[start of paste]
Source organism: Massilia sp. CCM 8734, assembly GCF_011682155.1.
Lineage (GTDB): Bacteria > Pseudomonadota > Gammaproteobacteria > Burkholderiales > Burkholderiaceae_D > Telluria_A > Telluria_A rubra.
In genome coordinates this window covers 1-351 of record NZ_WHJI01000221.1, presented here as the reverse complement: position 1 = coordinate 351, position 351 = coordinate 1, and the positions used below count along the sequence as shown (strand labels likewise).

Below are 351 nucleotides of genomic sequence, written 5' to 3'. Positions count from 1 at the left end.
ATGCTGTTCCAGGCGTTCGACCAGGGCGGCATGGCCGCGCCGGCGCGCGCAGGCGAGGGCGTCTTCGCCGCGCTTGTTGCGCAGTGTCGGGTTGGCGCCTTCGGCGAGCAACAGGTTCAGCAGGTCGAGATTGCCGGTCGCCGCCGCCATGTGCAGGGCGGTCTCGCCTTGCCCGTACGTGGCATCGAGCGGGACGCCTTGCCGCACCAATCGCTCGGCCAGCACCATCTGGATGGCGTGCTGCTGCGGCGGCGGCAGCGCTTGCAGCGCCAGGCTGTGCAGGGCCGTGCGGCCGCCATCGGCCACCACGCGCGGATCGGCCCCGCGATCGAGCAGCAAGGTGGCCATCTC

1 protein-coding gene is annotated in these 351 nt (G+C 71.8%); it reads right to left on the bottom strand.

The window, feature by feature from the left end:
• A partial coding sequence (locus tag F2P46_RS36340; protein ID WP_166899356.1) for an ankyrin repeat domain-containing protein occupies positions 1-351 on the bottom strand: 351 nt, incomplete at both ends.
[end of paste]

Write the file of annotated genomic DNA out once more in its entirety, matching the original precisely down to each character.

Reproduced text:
Source organism: Massilia sp. CCM 8734, assembly GCF_011682155.1.
Lineage (GTDB): Bacteria > Pseudomonadota > Gammaproteobacteria > Burkholderiales > Burkholderiaceae_D > Telluria_A > Telluria_A rubra.
In genome coordinates this window covers 1-351 of record NZ_WHJI01000221.1, presented here as the reverse complement: position 1 = coordinate 351, position 351 = coordinate 1, and the positions used below count along the sequence as shown (strand labels likewise).

Below are 351 nucleotides of genomic sequence, written 5' to 3'. Positions count from 1 at the left end.
ATGCTGTTCCAGGCGTTCGACCAGGGCGGCATGGCCGCGCCGGCGCGCGCAGGCGAGGGCGTCTTCGCCGCGCTTGTTGCGCAGTGTCGGGTTGGCGCCTTCGGCGAGCAACAGGTTCAGCAGGTCGAGATTGCCGGTCGCCGCCGCCATGTGCAGGGCGGTCTCGCCTTGCCCGTACGTGGCATCGAGCGGGACGCCTTGCCGCACCAATCGCTCGGCCAGCACCATCTGGATGGCGTGCTGCTGCGGCGGCGGCAGCGCTTGCAGCGCCAGGCTGTGCAGGGCCGTGCGGCCGCCATCGGCCACCACGCGCGGATCGGCCCCGCGATCGAGCAGCAAGGTGGCCATCTC

1 protein-coding gene is annotated in these 351 nt (G+C 71.8%); it reads right to left on the bottom strand.

The window, feature by feature from the left end:
• A partial coding sequence (locus tag F2P46_RS36340; protein ID WP_166899356.1) for an ankyrin repeat domain-containing protein occupies positions 1-351 on the bottom strand: 351 nt, incomplete at both ends.